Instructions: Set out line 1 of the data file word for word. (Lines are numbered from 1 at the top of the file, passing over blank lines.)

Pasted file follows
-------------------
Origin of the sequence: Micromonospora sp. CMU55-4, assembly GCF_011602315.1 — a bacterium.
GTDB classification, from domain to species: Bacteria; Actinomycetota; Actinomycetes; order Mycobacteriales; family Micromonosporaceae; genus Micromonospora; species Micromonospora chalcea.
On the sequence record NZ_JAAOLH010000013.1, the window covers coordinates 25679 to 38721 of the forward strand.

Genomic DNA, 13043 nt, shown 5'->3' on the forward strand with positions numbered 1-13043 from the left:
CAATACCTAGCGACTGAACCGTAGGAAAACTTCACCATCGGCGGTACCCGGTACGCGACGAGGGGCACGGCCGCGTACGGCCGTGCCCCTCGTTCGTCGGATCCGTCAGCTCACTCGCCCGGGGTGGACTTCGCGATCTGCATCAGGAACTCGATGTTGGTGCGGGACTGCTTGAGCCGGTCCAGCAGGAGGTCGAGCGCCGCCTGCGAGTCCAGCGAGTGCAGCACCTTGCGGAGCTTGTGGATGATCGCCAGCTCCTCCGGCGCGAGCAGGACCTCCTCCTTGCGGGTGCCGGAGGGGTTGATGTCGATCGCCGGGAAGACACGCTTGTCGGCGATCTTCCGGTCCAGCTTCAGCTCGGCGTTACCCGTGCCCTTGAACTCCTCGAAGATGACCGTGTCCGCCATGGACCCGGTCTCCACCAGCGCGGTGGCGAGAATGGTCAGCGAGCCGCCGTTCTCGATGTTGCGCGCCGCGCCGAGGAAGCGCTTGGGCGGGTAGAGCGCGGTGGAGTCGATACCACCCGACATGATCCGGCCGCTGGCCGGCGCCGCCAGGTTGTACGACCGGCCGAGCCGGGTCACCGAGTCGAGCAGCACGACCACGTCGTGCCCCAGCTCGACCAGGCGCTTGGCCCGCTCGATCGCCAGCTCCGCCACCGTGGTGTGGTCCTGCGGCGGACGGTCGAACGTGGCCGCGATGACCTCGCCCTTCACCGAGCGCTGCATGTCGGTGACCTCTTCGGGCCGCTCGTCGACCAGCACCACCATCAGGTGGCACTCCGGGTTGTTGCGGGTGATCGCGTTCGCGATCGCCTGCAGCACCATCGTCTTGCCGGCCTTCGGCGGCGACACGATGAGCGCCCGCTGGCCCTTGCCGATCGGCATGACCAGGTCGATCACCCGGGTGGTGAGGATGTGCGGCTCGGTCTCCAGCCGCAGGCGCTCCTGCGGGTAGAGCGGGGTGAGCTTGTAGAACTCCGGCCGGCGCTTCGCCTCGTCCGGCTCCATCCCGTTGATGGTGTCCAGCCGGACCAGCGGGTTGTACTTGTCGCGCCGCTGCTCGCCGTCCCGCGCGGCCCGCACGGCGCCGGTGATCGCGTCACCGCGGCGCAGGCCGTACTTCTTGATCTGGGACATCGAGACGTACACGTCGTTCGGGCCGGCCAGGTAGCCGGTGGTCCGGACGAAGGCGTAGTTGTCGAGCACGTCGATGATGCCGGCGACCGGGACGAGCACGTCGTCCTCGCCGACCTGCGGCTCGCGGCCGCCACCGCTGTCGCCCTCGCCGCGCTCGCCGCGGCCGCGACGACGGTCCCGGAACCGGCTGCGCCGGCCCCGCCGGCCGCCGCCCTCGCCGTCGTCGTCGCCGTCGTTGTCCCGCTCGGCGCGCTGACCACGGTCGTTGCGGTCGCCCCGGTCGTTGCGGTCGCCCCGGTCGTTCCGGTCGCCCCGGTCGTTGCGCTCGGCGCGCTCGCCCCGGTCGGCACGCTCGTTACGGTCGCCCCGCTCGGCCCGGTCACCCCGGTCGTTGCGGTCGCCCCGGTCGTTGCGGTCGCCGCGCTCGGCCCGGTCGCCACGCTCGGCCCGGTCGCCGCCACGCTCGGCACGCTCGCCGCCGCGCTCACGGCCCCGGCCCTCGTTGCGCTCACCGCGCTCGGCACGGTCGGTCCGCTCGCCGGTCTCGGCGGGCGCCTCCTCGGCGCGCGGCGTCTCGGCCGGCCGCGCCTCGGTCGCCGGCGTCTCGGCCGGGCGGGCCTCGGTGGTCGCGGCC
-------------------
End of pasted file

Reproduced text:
Origin of the sequence: Micromonospora sp. CMU55-4, assembly GCF_011602315.1 — a bacterium.